The disposition and metabolism of tiazofurin in rodents, rabbits, and dogs

S. T. Arnold, H. N. Jayaram, G. R. Harper, C. L. Litterst, L. Malspeis, J. J. DeSouza, A. E. Staubus, G. S. Ahluwalia, Y. A. Wilson, D. A. Cooney

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25 Scopus citations


The pharmacokinetics and metabolism of tiazofurin (2-β-D-ribofuranosylthiazole-4-carboxamide) have been examined in the mouse, rat, rabbit, and dog using tritiated drug as a marker. In all four species, tiazofurin, given as a single bolus iv injection, is removed from the circulation in a triphasic manner, with a generally prolonged terminal half-life. In all cases, the mean concentration of unchanged drug prevailing during this terminal phase was well within the cytotoxic range (IC50 vs. P388 cells is 2 μM in vitro). Urinary excretion accounted for between ~40 and 90% of the administered dose in all four species, with only minor quantities (<3%) of drug-derived radioactivity detected in the feces. The metabolism of tiazofurin was examined in mice and rats: although no evidence was uncovered for hydroxylation of tiazofurin at carbon atom 5 of the thiazole ring, phosphorylation of the drug at its 5'-hydroxyl was demonstrable in nearly every organ of both species, but, liver, striated muscles, and kidney were the only tissues catalyzing the synthesis of thiazole-4-carboxamide adenine dinucleotide to any prominent degree. This synthesis did not appear to be a saturated process, even at doses as high as 8000 mg/m2. Since rodent skeletal muscle accumulated high concentrations of tiazofurin phosphates in vivo, it is suggested that musculature may serve as a reservoir for the drug, and contribute to its rather protracted terminal half-life in plasma.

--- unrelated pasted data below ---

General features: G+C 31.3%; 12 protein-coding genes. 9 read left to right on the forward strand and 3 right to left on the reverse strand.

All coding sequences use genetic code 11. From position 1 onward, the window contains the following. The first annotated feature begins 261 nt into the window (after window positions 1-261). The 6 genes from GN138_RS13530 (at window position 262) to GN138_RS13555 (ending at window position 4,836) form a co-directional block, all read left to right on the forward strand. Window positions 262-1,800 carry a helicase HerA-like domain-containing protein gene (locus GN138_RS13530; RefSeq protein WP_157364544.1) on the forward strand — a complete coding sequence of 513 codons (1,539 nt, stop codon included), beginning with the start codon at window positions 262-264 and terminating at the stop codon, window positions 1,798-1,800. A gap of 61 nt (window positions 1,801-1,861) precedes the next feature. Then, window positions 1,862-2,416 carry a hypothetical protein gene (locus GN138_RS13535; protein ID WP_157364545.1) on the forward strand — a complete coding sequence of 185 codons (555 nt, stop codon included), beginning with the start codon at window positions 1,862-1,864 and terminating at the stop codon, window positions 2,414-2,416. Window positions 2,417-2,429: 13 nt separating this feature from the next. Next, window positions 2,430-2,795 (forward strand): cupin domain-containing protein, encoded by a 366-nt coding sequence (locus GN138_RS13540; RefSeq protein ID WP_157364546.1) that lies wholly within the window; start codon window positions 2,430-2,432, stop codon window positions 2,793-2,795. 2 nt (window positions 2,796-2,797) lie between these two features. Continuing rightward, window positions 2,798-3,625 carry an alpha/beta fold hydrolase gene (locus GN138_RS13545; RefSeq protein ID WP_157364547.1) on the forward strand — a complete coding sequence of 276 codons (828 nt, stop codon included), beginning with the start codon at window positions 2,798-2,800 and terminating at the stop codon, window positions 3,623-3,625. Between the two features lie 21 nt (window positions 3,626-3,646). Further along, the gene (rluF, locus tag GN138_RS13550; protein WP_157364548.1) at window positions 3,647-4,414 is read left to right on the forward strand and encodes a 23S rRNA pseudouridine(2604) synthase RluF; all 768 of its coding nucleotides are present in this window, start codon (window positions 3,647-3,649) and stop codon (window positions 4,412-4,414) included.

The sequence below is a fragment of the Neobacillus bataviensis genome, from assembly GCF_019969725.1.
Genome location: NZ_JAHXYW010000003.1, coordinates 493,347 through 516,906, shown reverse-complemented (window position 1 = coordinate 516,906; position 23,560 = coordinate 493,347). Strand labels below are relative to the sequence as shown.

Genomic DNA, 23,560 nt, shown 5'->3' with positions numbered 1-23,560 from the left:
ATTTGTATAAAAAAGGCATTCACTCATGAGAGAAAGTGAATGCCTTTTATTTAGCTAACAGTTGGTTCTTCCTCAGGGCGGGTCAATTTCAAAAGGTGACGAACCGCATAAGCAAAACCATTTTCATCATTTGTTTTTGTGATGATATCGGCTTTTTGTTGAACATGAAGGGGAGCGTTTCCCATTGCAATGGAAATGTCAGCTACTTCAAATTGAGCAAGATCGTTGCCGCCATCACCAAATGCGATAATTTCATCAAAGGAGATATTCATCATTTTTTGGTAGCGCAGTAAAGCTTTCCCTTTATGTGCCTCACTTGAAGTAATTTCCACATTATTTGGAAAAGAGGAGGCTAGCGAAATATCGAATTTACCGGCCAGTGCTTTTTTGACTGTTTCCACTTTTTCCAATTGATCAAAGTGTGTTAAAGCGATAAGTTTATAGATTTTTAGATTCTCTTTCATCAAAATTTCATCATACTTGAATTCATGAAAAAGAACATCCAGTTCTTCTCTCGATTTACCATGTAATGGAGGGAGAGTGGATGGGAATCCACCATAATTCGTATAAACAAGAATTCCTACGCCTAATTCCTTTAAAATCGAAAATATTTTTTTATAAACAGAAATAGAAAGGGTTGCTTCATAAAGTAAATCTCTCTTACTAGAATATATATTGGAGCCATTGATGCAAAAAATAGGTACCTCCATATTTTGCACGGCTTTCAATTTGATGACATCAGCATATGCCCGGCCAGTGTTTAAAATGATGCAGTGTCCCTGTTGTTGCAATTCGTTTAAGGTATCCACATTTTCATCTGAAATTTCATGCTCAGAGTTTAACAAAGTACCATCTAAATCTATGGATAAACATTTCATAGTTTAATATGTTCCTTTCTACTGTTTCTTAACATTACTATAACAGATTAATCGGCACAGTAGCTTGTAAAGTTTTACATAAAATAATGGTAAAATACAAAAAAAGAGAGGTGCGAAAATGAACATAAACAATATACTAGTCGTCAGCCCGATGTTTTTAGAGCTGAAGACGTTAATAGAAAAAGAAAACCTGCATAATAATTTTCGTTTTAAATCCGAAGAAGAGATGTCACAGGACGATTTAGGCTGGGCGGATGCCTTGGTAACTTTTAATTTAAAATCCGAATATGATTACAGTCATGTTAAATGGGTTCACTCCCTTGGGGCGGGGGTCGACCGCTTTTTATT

Original languageEnglish (US)
Pages (from-to)165-173
Number of pages9
JournalDrug Metabolism and Disposition
Issue number2
StatePublished - Jun 22 1984

ASJC Scopus subject areas

  • Pharmacology
  • Pharmaceutical Science

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